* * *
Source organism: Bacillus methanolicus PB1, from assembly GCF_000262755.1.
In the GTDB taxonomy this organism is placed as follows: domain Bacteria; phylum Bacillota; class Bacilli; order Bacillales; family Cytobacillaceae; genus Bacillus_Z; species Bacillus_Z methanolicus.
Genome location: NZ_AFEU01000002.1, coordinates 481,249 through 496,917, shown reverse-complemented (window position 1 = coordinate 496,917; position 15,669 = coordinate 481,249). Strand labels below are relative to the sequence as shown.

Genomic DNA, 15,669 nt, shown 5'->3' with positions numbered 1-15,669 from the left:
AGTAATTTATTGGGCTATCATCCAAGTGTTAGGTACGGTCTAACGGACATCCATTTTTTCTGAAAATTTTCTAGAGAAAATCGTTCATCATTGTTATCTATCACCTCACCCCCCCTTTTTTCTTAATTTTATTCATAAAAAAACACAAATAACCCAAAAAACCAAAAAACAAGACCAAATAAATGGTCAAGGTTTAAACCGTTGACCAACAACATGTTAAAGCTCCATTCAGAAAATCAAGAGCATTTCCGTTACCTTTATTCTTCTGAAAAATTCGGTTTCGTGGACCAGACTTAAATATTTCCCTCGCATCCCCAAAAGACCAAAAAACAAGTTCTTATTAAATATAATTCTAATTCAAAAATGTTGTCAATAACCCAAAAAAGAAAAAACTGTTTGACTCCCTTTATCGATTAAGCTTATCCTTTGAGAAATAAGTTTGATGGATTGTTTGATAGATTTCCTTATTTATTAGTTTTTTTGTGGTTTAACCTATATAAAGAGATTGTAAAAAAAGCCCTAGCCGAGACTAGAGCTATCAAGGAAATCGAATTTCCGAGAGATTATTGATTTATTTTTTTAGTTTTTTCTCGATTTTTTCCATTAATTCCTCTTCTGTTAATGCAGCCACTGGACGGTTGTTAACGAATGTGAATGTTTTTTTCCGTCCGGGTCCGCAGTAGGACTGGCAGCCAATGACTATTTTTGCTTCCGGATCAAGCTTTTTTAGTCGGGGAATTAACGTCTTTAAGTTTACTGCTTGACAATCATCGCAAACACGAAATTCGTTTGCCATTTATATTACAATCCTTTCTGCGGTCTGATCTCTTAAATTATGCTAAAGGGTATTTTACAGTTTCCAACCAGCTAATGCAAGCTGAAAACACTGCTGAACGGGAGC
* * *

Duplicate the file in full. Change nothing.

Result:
Source organism: Bacillus methanolicus PB1, from assembly GCF_000262755.1.
In the GTDB taxonomy this organism is placed as follows: domain Bacteria; phylum Bacillota; class Bacilli; order Bacillales; family Cytobacillaceae; genus Bacillus_Z; species Bacillus_Z methanolicus.
Genome location: NZ_AFEU01000002.1, coordinates 481,249 through 496,917, shown reverse-complemented (window position 1 = coordinate 496,917; position 15,669 = coordinate 481,249). Strand labels below are relative to the sequence as shown.

Genomic DNA, 15,669 nt, shown 5'->3' with positions numbered 1-15,669 from the left:
AGTAATTTATTGGGCTATCATCCAAGTGTTAGGTACGGTCTAACGGACATCCATTTTTTCTGAAAATTTTCTAGAGAAAATCGTTCATCATTGTTATCTATCACCTCACCCCCCCTTTTTTCTTAATTTTATTCATAAAAAAACACAAATAACCCAAAAAACCAAAAAACAAGACCAAATAAATGGTCAAGGTTTAAACCGTTGACCAACAACATGTTAAAGCTCCATTCAGAAAATCAAGAGCATTTCCGTTACCTTTATTCTTCTGAAAAATTCGGTTTCGTGGACCAGACTTAAATATTTCCCTCGCATCCCCAAAAGACCAAAAAACAAGTTCTTATTAAATATAATTCTAATTCAAAAATGTTGTCAATAACCCAAAAAAGAAAAAACTGTTTGACTCCCTTTATCGATTAAGCTTATCCTTTGAGAAATAAGTTTGATGGATTGTTTGATAGATTTCCTTATTTATTAGTTTTTTTGTGGTTTAACCTATATAAAGAGATTGTAAAAAAAGCCCTAGCCGAGACTAGAGCTATCAAGGAAATCGAATTTCCGAGAGATTATTGATTTATTTTTTTAGTTTTTTCTCGATTTTTTCCATTAATTCCTCTTCTGTTAATGCAGCCACTGGACGGTTGTTAACGAATGTGAATGTTTTTTTCCGTCCGGGTCCGCAGTAGGACTGGCAGCCAATGACTATTTTTGCTTCCGGATCAAGCTTTTTTAGTCGGGGAATTAACGTCTTTAAGTTTACTGCTTGACAATCATCGCAAACACGAAATTCGTTTGCCATTTATATTACAATCCTTTCTGCGGTCTGATCTCTTAAATTATGCTAAAGGGTATTTTACAGTTTCCAACCAGCTAATGCAAGCTGAAAACACTGCTGAACGGGAGC